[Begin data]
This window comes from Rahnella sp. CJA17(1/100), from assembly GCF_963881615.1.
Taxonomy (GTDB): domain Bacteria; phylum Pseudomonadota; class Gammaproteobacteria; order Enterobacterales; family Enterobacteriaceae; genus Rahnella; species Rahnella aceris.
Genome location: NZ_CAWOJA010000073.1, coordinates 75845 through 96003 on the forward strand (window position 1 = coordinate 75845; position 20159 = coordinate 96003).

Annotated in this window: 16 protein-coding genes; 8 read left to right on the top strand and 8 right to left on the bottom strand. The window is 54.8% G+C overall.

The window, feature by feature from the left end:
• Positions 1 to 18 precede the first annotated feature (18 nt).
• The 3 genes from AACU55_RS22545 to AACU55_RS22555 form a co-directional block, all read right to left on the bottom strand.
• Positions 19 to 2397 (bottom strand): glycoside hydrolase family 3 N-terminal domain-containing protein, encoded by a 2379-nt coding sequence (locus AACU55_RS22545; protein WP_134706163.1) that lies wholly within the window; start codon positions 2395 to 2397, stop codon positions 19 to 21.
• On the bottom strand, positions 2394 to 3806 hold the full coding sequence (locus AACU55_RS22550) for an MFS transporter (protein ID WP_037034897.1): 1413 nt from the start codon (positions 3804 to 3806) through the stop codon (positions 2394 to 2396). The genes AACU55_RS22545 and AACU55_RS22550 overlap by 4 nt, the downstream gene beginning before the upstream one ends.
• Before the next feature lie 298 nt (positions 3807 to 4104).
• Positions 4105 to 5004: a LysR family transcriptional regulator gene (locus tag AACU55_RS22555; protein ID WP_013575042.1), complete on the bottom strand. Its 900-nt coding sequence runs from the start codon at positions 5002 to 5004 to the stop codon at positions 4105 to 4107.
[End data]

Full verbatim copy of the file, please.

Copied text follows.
This window comes from Rahnella sp. CJA17(1/100), from assembly GCF_963881615.1.
Taxonomy (GTDB): domain Bacteria; phylum Pseudomonadota; class Gammaproteobacteria; order Enterobacterales; family Enterobacteriaceae; genus Rahnella; species Rahnella aceris.
Genome location: NZ_CAWOJA010000073.1, coordinates 75845 through 96003 on the forward strand (window position 1 = coordinate 75845; position 20159 = coordinate 96003).

Annotated in this window: 16 protein-coding genes; 8 read left to right on the top strand and 8 right to left on the bottom strand. The window is 54.8% G+C overall.

The window, feature by feature from the left end:
• Positions 1 to 18 precede the first annotated feature (18 nt).
• The 3 genes from AACU55_RS22545 to AACU55_RS22555 form a co-directional block, all read right to left on the bottom strand.
• Positions 19 to 2397 (bottom strand): glycoside hydrolase family 3 N-terminal domain-containing protein, encoded by a 2379-nt coding sequence (locus AACU55_RS22545; protein WP_134706163.1) that lies wholly within the window; start codon positions 2395 to 2397, stop codon positions 19 to 21.
• On the bottom strand, positions 2394 to 3806 hold the full coding sequence (locus AACU55_RS22550) for an MFS transporter (protein ID WP_037034897.1): 1413 nt from the start codon (positions 3804 to 3806) through the stop codon (positions 2394 to 2396). The genes AACU55_RS22545 and AACU55_RS22550 overlap by 4 nt, the downstream gene beginning before the upstream one ends.
• Before the next feature lie 298 nt (positions 3807 to 4104).
• Positions 4105 to 5004: a LysR family transcriptional regulator gene (locus tag AACU55_RS22555; protein ID WP_013575042.1), complete on the bottom strand. Its 900-nt coding sequence runs from the start codon at positions 5002 to 5004 to the stop codon at positions 4105 to 4107.